2003-04 Connecticut Season Preview

A year after posting an 8-23-3 record and missing the MAAC playoffs for the first time ever, Connecticut head coach Bruce Marshall knew it was time for a change.

The Huskies mentor did what he called an “evaluation,” but what most call “housecleaning.” The result: 12 of the 24 players scheduled to return to the team were asked not to. Instead, a freshman class of 14 — the largest in the league — was brought in to reinvigorate a UConn squad that lost a league-high 11 games at home last season.

[Coach Bruce Marshall] did what he called an "evaluation," but what most call "housecleaning." The result: 12 of the 24 players scheduled to return to the team were asked not to.

“This is the first year since I’ve been coaching where I don’t definitely know where kids fit into the program,” said Marshall, entering his 16th year behind the UConn bench. “These kids have a chance to get in there and play and get going right away.”

And what does that translates into for the 12 returning players?

Said Marshall: “They should be thinking that there’s a young guy here who wants to play.”

As positive as a coach can be about such a rebirth, there’s still the fear and unsettlement that accompanies such a move.

“There’s going to be some growing pains,” said Marshall. “But a lot of these kids have been playing in some tough games in tough arenas. I’m not too worried about jitters.

“We brought in kids who are good hockey players and if you have the right mix with kids buying into the system we could be good.”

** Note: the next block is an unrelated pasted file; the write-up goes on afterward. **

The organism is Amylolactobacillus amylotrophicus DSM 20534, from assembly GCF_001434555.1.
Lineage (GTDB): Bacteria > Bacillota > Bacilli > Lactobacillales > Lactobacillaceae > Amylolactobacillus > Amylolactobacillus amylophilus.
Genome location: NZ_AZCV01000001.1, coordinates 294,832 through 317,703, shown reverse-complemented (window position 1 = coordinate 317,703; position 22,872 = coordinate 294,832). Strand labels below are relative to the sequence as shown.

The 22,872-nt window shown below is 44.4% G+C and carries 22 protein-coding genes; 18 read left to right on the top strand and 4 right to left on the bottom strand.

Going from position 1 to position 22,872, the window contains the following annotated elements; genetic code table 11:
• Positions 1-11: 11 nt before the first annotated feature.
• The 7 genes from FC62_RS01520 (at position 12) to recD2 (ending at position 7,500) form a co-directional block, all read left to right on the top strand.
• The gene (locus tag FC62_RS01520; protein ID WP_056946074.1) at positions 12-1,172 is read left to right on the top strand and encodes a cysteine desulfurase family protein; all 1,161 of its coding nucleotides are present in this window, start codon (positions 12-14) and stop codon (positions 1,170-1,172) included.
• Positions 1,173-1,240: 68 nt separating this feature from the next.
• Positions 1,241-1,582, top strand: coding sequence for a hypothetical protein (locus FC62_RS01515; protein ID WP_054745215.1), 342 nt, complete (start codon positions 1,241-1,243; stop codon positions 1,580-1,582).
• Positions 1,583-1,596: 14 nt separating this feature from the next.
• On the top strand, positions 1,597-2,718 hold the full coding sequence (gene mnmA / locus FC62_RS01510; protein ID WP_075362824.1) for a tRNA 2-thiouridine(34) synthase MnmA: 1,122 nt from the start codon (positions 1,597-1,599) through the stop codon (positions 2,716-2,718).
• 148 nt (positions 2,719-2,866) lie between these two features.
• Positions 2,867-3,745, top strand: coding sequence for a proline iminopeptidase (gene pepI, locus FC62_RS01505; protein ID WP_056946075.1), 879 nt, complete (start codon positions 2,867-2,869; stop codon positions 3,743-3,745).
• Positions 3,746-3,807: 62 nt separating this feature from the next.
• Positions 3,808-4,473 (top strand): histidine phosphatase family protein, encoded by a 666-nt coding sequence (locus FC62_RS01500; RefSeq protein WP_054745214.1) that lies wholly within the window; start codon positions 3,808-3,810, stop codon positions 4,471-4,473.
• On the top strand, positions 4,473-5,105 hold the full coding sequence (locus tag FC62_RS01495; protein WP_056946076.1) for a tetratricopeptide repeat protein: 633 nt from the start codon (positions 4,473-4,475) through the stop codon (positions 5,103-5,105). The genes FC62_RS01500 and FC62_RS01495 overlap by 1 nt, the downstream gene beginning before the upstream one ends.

As the X-factor in a league that already has plenty of parity, UConn might be a bit of a magic ticket. There’s always a chance that teams could take UConn and its 14 freshmen a little lightly, and the fact that the Huskies could finish last in the preseason coaches poll shouldn’t worry Marshall.

But if the Huskies are going to make any strides, they’re first going to have to address defense. Last season, UConn allowed a league-worst 4.35 goals per game. Conversely, their offense finished middle of the pack but only scored an average of 2.68 GPG — a difference of nearly two goals.

One player who could make a difference here is rookie goaltender Scott Tomes. Tomes played last season in the EJHL for the Valley Warriors after playing prep school hockey at Milton Academy.

Tomes and the rest of the enormous rookie class will be looked upon right away by Marshall to do one thing: work.

“It’s blue-collar hockey for us this season. That’s what we have to get back to,” said Marshall. “You won’t see us on highlight films but at the end of the night our players will be able to say, ‘Hey, I just played a hockey game.'”